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HOW & WHY: HOT BATH WATER CAN INJURE LIKE LIQUID FIRE

You wouldn't think that you could get burned in the bathtub. But each year thousands of children do just that. Usually, the water in the tub is just too hot.

Hot water is like liquid fire, and when it touches the skin, it can cause a "scald" burn. The skin is injured in just a few seconds. In a bathtub, hot water can burn a large part of the body very fast. And the larger a burn is, the more dangerous it is to the body.When the skin is burned, the cells that form it are destroyed. Skin has several layers. A minor burn affects only the outer layers of the skin. But if a burn is severe, the tissue and bone underneath the skin can be injured, too.

Doctors rate how bad burns are by giving them numbers:

- A first-degree burn causes minor damage to skin. It makes the skin dry and sore.

- A second-degree burn makes the skin look moist, and blisters form on its surface. These burns take three to six weeks to heal, and scars may be left behind.

- A third-degree burn destroys all the layers of the skin. Unless the burn is very small - less than one centimeter square - doctors have to perform skin grafts. To do this, they take uninjured skin and move it over the burned place. Healing takes a long time, and scars will remain.

- A fourth-degree burn affects tissue and bone as well as skin. These burns often kill.

According to the national "Safe Kids" campaign, about 37,000 children under 14 are treated each year in emergency rooms for scald burns. Nearly half are children under 5. This year, the national safety group has made the prevention of burns its most important project.

Children get scalded from hot liquids or food, or from tap water in a sink or bathtub. A toddler might grab the cord of an electric coffee pot and pull it over onto himself. Kids also grab pots off stoves or try to carry a cooking pot that's too heavy. Pulling on tablecloths or place mats also can send hot soups or drinks flying.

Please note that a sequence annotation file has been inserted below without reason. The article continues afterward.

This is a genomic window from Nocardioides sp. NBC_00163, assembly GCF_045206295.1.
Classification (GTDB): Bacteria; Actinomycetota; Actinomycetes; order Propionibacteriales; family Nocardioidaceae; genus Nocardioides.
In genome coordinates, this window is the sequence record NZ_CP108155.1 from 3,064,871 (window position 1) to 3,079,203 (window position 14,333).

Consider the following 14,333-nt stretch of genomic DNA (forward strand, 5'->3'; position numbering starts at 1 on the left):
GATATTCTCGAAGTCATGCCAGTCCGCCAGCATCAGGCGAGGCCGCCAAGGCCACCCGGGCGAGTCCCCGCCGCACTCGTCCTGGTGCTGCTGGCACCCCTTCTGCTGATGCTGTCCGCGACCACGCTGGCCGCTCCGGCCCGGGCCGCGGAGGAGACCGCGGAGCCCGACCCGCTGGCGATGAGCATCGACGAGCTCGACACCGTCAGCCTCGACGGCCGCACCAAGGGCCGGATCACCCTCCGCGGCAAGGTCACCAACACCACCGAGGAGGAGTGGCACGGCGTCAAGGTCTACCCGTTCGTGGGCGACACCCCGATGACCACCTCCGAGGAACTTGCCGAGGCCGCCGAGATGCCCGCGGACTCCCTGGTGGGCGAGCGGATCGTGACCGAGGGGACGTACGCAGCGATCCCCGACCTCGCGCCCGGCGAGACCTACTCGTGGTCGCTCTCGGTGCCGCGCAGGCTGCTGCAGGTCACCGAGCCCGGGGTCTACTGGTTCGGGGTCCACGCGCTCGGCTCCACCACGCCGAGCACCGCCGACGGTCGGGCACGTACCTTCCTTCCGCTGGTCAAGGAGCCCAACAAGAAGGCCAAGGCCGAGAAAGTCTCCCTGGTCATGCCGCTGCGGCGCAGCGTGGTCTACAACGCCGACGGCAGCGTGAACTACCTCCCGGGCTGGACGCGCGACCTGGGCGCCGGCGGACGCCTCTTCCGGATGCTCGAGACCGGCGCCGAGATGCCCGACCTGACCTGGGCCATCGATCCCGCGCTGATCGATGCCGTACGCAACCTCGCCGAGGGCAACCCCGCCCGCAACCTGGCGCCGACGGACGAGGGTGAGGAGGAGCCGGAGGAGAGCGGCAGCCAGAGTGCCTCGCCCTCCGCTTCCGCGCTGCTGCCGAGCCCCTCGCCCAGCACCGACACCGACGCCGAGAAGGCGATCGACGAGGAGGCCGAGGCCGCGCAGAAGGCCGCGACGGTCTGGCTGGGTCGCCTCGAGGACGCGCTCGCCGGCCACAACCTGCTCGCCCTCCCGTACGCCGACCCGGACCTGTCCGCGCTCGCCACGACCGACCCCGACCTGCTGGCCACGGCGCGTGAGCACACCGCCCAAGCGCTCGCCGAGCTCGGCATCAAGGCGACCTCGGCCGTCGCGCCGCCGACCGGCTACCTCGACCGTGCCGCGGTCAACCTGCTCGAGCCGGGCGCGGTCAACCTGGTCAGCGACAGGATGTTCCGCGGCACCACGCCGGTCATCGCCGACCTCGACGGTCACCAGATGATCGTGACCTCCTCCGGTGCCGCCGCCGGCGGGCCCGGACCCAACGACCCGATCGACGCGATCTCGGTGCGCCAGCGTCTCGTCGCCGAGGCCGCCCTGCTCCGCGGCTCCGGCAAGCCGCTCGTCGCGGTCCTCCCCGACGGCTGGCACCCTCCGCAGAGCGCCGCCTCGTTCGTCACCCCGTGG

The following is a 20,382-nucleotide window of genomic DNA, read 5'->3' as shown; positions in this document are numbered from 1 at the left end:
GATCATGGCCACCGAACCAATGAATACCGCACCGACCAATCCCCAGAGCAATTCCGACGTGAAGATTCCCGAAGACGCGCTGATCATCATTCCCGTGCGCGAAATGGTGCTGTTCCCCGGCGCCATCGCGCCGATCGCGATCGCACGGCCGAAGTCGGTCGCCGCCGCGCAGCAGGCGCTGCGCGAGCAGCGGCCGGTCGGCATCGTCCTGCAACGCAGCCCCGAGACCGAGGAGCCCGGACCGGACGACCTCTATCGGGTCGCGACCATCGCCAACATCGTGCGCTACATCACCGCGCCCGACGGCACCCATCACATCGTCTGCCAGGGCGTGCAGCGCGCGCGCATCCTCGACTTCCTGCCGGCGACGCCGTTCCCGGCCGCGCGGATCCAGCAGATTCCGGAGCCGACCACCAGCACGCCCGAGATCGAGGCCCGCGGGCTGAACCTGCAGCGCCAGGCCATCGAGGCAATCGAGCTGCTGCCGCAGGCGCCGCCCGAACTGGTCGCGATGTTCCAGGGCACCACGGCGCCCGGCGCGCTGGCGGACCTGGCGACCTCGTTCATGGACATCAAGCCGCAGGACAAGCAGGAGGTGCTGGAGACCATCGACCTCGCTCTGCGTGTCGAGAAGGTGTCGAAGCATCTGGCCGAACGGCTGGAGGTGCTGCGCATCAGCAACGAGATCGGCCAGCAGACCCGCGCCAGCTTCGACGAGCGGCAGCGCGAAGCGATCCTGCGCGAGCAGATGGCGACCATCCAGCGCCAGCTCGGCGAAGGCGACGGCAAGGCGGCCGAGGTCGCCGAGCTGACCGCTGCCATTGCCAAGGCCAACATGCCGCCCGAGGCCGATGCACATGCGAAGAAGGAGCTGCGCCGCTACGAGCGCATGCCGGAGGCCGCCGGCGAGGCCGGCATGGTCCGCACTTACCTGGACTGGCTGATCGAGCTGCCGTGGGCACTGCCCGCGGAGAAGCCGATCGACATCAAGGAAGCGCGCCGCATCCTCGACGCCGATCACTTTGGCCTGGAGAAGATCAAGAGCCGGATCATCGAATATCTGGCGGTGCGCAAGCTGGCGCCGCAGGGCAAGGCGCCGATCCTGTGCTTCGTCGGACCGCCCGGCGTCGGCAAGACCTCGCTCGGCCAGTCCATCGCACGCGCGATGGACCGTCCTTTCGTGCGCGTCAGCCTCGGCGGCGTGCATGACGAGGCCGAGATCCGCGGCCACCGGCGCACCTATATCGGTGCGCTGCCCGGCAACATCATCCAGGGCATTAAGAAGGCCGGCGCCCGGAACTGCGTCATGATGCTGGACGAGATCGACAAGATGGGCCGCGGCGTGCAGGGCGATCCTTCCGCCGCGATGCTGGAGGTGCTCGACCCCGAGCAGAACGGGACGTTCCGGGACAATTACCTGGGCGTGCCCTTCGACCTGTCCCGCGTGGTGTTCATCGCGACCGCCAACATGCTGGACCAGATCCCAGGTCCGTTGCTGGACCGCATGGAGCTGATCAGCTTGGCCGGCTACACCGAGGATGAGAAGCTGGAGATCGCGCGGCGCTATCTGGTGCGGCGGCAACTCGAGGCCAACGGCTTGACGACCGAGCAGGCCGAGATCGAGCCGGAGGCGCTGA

Grown-ups get scald burns, too. But liquids that might not be hot enough to hurt an adult can hurt a child. That's because children's skin is thinner than adult skin. Kids' skin gets injured at lower temperatures, and the burns tend to be worse. In just three seconds, water at 140 degrees Fahrenheit can cause a third-degree burn that's bad enough to send a child to a hospital. The same water would take nearly twice as long to injure adult skin that badly.

Studies show that children who live in apartment buildings are more likely to get scalded by bath water than kids who live in houses. Those who live on the lower floors of the buildings are more at risk than those who live high up in the building. That's because the boilers that produce hot water for apartment buildings tend to get the water really hot. As the water rises through the pipes, it cools down. On the first or second floor, the water might be 160 degrees when it comes out of the tap. By the time it gets to the top floor, it has cooled down to 130. But even that is hotter than the 120 degrees the "Safe Kids" campaign recommends as safe.

Scald burns happen when an adult puts a child in a bath that's too hot or when an older child gives a younger child a bath. Kids also get burned when they fall into a full bathtub that a grown-up is about to use. Experts say that small children are at risk of getting scalded in the bathtub when they're left there alone. A small child who tries to add more hot water to the tub can receive a burn in just a second.

Parents and older brothers and sisters who give little kids baths can easily prevent scald burns. After you fill the tub, put your whole hand in the water and swish it quickly back and forth for a few seconds. If the water feels even a little bit hot to you, then it's too hot for a small child. Add more cold water and repeat the test using your other hand. If the water feels comfortable, it's safe to put the child in the tub. Use this method to test your own bath water, too.

When you put a child into the tub, make sure he or she is facing away from the taps. That way, the child won't be able to add more hot water when you're not looking. When the bath is done, your little brother or sister will be clean and safe.

C) 1990 Catherine O'Neill

Distributed by Universal Press Syndicate

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Tips for parents

B The national "Safe Kids" campaign says residents of low-income housing are at high risk for scald burns because of inadequate plumbing. The group is implementing a model program in Washington, D.C., to retrofit safety valves onto systems in the city's apartment buildings. The campaign is also working to get plumbing codes amended around the country to require installation of scald-prevention devices in new construction. For more information, write to National "Safe Kids" Campaign, 111 Michigan Ave. N.W., Washington, D.C. 20010-2970.